Stumbling over the Issue of Stumbling Blocks

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(© Jeffrey S. Bowman, all rights reserved, use by permission only)


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Christians commonly teach that the Lord does not want us to do anything that might cause another Christian to stumble and fall in their Christian lives.  After all, the Bible does say:

But beware lest somehow this liberty of yours become a stumbling block to those who are weak.  (1 Cor. 8:9)

Here are some critical questions that need to be addressed:

  • What is stumbling? 

  • How is it different than disagreement (even strong disagreement)?

So what is a Christian to do?  Many just live their life avoiding anything that might cause their fellow believer to stumble.  Then there are some who know that God does not call their actions “sin” and so they secretly do them and never let anyone else know.

A typical example would be drinking alcoholic beverages (wine, beer, etc.).  We know the Bible teaches that getting drunk is wrong (Eph. 5:18).  Yet the Bible does not present that drinking a glass of wine is wrong.  Now we come to the issue.  Should a Christian drink a glass of wine?  Some will say, “Why not?”  Others will say that for the sake of others they will not have a drink even though they know that they could.  Then there are some who think, because of their religious upbringing, that any drink is a sin.  So what is a Christian to do?  Many choose to simply avoid the problem by not drinking at all!  This is fine but is it really what God wants?  Does He care if you have a drink or not?

Another illustration would be smoking.  Joe is a leader in his Church and loves to smoke a cigar every now and then but he knows that the people in his church frown on smoking.  What should he do?  According to some he should avoid smoking because he shouldn’t cause others to stumble.  Yet he really likes to have a cigar from time to time so he does it at home, where no one can see him.  But in his heart he feels convicted because if anyone found out he’d lose his leadership position.  What does God think about Joe’s situation?  Does God care if a person smokes or not? 

Years ago Christians were told: you should not dance (because it looks bad and is “sensual”); you should not listen to rock music (even Christian “rock”) because it has a beat; you should not play cards; you should not go to movies (you are supporting the “world”); and whatever you do, do not do anything that is questionable because you might cause someone to stumble.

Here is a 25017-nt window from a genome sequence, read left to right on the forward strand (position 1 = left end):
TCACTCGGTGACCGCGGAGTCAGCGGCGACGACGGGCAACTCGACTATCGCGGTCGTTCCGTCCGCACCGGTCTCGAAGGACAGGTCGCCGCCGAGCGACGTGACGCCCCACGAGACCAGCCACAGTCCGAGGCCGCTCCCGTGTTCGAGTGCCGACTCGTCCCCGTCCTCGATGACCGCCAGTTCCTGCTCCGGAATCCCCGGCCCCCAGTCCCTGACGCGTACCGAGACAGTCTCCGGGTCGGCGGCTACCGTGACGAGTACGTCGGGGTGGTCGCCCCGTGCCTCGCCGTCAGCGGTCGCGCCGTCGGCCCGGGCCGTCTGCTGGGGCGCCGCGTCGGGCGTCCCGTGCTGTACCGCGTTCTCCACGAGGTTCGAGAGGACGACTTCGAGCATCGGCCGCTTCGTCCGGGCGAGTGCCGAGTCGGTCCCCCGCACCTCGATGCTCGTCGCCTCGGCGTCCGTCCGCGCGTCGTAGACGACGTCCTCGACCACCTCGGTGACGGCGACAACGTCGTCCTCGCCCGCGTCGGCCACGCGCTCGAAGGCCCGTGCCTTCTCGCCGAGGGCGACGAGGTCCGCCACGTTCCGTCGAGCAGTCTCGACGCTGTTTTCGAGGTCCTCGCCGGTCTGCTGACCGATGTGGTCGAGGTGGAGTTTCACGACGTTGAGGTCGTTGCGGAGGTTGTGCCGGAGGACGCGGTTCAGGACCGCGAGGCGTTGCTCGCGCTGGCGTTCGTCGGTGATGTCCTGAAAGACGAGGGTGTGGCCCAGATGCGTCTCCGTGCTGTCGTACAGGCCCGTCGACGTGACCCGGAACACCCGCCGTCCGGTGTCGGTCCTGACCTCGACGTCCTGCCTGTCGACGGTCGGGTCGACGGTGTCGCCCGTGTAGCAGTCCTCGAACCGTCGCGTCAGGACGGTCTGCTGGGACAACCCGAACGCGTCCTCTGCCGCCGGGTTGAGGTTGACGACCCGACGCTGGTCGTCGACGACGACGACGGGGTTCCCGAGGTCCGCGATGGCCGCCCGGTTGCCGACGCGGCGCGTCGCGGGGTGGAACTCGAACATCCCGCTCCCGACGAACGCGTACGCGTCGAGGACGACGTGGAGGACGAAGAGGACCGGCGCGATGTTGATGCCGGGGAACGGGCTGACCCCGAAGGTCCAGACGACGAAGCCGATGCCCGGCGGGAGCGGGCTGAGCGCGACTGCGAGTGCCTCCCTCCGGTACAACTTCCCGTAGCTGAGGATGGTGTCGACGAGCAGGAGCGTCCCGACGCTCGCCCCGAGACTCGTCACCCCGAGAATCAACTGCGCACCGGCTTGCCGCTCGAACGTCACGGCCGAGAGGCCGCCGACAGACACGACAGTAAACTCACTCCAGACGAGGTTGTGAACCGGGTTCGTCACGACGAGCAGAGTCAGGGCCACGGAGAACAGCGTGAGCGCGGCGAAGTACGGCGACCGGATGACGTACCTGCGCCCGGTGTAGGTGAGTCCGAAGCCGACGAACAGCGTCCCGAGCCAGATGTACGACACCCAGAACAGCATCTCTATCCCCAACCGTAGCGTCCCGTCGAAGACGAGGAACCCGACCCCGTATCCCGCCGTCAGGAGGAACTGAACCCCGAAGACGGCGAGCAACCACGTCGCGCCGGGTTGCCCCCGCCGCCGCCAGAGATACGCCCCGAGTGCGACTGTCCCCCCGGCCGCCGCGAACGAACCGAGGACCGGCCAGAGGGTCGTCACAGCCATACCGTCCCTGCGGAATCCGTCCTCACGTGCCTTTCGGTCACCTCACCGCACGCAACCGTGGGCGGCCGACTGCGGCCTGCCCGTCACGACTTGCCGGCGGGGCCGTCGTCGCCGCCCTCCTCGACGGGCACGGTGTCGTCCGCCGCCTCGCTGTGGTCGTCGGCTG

Here is my summary on the  "stumbling block" texts of Romans 14 and 1 Corinthians 8:

A person can be caused to stumble by another person doing the freedom in front of them or encouraging them to do something that they believe is wrong.  To stumble then, is for a person to sin against their conscience in participating in a freedom they feel is wrong.  Listen to Paul’s words:

However, there is not in everyone that knowledge; for some, with consciousness of the idol, until now eat it as a thing offered to an idol; and their conscience, being weak, is defiled.  But food does not commend us to God; for neither if we eat are we the better, nor if we do not eat are we the worse.  But beware lest somehow this liberty of yours become a stumbling block to those who are weak.  For if anyone sees you who have knowledge eating in an idol's temple, will not the conscience of him who is weak be emboldened to eat those things offered to idols?  (1 Cor. 8:7-10)

But he who doubts is condemned if he eats, because he does not eat from faith; for whatever is not from faith is sin.  (Rom. 14:23)

We must remember that stumbling is not to simply disagree with the actions of the person.  Also, if someone “stumbles” over truth are they really “stumbling?”  Not as I understand it.  Should we be silent on the truth because it might offend?  I don’t think so.  A disagreement of opinion is a totally different issue with a totally different approach.

In both texts Paul discusses the topics of eating meat offered to idols.  He in essence says it doesn't matter to God if you eat or not. In 1 Corinthians he even goes so far as to say there are no such things as 'gods.' They are made up in the minds of the people, so eating meat offered to them is no big deal. However, not everyone has such knowledge. In both places Paul defends the right to eat (or not).  This is an often an unacknowledged point of the texts.

We must note that Paul was discussing the topic with both eaters and non-eaters. He tells both of them (that it doesn't really matter) but adds not to actually eat the meat in front of another brother who feels it is wrong.  Please note: in the telling of the truth about the idols, Paul was potentially offending the non-eaters.